Special: ‘Aamir Khan used the data to convey sentiments’

By : |September 23, 2012 0

MUMBAI, INDIA:

What spurred the idea for a concept like this? Any international reference points?
The idea of show came from discussion of Star India CEO Uday Shankar with Aamir Khan about the television debut. This is a very unique show. I don’t think there are any direct reference points. There have been many kind of talk shows, reality shows, but this show has a unique combination of discussing a social issue from all aspects and what one can do to affect change at individual level.

To what extent could you successfully interpret the results, be it those drilled from social platforms and online feedback or those culled during pre-show research phases? For sure, Translating numbers in the right context, can make a lot of difference to these vital issues.

The analysis of results was pretty thorough. It went well beyond the simplistic levels such as praise or criticism. Before every episode, we got together with Persistent team, to go over taxonomy of tags for analyzing the responses based of the issue handled in the episode. These tags (more than 50), helped us analyze the responses in the context of the topic discussed.

The ‘favorable’ responses to every show’s questions are commendable. But what about that iota of naysayers (0.3 pc, 0.4 pc, or 16 pc people who voted saying that violence against a woman is a sign of masculinity) Is there any action or analysis possible with those numbers (Ex: to get to the root or mental genesis of such crucial problems). And yes, how strongly could you leverage these data and analytics bits to advocate the relevant laws and push for the legal reforms needed. Were they admissible?

Some of the data and analysis was used my Aamir Khan to show the sentiment of the viewers. For example, for the first episode on female foeticide, when 99 per cent of the people responded yes to the fast track court question, Aamir Khan presented to Rajasthan chief minister Mr. Gahlot and he acted upon it immediately. Similarly, the support for manual scavenging act was shown to our Prime Minister by Aamir Khan during his meeting.

Finally to address the SMS and web votes on the domestic violence poll, yes, they surprising and it is clear as a society we have a ways to go on this issue. However, when we looked at the comments a different story emerged. Across the web, Facebook, and Twitter, we saw an amazing response from women, who comprised over 50 per cent of the respondents. Persistent’s work helped us get a deeper understanding of the messages, highlighting important stories of hope and courage. Women also shared their views on the root causes on domestic violence: Number 1 male dominance and then tolerance by women -a very self-aware insight.

Were there any teething troubles in terms of execution, scalability, Indian nuances, compliance factors, privacy elements etc.?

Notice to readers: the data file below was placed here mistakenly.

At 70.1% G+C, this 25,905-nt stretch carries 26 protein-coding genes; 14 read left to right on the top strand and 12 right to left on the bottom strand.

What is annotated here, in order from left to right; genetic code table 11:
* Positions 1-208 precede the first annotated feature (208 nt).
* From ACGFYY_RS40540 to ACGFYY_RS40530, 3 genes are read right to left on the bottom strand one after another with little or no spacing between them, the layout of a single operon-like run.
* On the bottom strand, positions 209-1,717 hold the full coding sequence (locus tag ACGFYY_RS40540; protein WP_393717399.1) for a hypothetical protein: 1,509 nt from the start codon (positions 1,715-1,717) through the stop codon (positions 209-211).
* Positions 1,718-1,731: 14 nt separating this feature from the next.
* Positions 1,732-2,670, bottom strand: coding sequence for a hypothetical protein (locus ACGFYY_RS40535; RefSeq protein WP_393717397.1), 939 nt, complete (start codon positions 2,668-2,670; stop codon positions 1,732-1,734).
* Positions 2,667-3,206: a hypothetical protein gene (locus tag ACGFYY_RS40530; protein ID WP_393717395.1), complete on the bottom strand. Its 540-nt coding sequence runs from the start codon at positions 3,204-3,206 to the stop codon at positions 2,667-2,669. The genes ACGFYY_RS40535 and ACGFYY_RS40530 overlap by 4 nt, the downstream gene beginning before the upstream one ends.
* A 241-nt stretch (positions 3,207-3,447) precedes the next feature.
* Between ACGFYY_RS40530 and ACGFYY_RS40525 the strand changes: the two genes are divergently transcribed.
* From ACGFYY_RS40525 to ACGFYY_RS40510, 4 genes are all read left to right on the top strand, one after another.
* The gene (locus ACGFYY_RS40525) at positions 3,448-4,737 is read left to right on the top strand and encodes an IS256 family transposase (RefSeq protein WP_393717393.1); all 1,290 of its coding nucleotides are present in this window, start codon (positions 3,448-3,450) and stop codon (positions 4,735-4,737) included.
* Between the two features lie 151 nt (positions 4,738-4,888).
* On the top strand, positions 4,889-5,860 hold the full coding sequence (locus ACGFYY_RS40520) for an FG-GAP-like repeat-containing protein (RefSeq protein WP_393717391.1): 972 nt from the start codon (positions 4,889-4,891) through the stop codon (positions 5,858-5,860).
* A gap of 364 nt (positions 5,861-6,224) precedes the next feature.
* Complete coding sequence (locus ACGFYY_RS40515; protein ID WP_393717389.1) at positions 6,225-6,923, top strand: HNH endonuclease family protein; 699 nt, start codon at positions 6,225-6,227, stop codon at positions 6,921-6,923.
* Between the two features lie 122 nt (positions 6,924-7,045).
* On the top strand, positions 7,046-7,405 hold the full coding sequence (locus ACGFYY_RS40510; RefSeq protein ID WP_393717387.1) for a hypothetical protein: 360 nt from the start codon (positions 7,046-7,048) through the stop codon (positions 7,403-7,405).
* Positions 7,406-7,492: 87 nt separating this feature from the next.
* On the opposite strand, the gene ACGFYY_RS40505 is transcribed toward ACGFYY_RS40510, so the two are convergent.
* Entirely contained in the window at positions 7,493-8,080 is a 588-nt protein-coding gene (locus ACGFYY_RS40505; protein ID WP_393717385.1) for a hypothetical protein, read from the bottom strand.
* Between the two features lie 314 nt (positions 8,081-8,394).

As the show is quite unique and no one has done anything like this before, we had prepared well in anticipation of the response. There were some teething troubles like load on the website immediately after the first episode. However, in terms handling all the responses, making sure that we do not miss any response and finding out insights, all this was done well right from the first episode. We were expecting a good response to the show, but in practice, it exceeded all our expectations. Data volume was significant across all channels. For instance, every Sunday we trended as the number 1 trend on Twitter in India and 3 times we even entered into the top 10 global twitter trends. Thankfully both the site and analytics solution were architected to be very scalable.

Finally, on privacy we took great care to keep our viewers personal details out of the public domain and even kept masked from the analysts to ensure they remained as objective as possible.

Where exactly did the show benefit from this platform and how precisely did you realign (if at all) to the feedback and insights being gained?

Persistent’s commitment as very dedicated insights partner was crucial, in terms of understanding the viewer response to various social issues and gain very valuable insights for business as well as social benefits.

What were the highlights?

We learned a lot from analytics about the extent and global spread of the response. For example we were amazed to learn that responses came from 840 locations in India and from around 126 countries across the globe. There were total over one billion impressions and over 14 million responses.

Did the platform help in creating ‘impact’ points and the essence of the show: change?

The show had two primary goals. One was to encourage participation and the other was personal impact. The analytics platforms made it possible to do both by listening to social media and people stories. We could have easily have been overwhelmed by the torrent of data received. But with some smart planning, we were able to create a meaningful relationship with viewers. The website today remains a great testament to that effort. If you go to the impact tab you’ll see the great lengths we took to uphold a spirit of transparency. For each episode we opened our numbers to show in-depth statistics about the responses. We also highlighted hundreds of the amazing user comments. This helped the show to become a dialogue with people rather than a monologue.

Any future take-aways from this experience?

Our big take away: The viewer responses helped us truly grasp how the show transcended entertainment. SMJ had a social purpose and people’s involvement was crucial. Due to involvement of social media to such large extent, the show became people’s own show rather than remain as just as a network show. It was quite an amazing feat to achieve, one that we are very proud of at STAR.

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